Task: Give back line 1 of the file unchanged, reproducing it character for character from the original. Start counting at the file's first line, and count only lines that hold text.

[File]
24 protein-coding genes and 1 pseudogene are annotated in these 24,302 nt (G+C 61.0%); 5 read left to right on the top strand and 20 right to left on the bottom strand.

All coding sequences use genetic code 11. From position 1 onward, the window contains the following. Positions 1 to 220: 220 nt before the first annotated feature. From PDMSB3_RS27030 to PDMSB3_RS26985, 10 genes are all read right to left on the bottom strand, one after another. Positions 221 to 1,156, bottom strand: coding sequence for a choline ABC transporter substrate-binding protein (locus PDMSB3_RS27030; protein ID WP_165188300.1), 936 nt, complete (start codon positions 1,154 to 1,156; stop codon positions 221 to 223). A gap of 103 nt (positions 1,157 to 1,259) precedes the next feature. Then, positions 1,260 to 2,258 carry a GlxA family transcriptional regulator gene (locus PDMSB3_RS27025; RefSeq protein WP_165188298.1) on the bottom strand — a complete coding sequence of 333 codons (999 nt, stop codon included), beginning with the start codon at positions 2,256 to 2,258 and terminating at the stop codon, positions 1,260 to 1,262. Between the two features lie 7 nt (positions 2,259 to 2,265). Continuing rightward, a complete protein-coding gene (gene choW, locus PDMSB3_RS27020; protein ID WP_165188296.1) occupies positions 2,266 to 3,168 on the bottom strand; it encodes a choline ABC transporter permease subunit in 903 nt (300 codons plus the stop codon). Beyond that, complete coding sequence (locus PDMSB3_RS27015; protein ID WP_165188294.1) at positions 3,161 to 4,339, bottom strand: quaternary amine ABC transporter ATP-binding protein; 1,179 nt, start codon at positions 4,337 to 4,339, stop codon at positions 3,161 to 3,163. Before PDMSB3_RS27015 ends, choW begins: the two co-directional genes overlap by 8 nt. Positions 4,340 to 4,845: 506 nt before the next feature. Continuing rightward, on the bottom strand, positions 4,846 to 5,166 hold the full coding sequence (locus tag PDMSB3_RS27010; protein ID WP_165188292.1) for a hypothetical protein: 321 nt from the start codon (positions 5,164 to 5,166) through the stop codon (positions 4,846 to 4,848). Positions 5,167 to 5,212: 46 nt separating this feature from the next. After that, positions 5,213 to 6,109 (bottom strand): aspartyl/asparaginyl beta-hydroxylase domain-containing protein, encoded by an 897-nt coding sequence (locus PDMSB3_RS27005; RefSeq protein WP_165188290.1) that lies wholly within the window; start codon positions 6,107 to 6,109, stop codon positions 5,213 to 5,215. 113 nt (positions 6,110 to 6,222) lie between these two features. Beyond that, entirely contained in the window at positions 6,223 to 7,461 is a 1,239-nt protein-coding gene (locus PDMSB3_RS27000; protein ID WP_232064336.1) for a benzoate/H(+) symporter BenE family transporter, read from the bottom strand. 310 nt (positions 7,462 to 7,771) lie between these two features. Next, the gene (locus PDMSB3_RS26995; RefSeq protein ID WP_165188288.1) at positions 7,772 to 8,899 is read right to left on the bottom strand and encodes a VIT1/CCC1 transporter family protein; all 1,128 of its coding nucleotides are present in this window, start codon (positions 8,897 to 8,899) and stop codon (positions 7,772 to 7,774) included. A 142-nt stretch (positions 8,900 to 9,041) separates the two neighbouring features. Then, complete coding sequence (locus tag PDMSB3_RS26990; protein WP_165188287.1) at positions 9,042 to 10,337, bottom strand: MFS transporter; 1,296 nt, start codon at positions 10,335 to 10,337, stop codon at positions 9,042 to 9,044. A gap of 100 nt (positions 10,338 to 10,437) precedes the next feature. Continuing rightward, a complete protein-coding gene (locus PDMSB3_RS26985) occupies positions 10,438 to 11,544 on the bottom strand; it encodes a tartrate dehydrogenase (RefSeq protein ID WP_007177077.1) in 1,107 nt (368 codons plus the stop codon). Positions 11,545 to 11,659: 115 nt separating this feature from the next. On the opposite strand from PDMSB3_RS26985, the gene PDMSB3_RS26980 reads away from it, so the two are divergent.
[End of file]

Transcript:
24 protein-coding genes and 1 pseudogene are annotated in these 24,302 nt (G+C 61.0%); 5 read left to right on the top strand and 20 right to left on the bottom strand.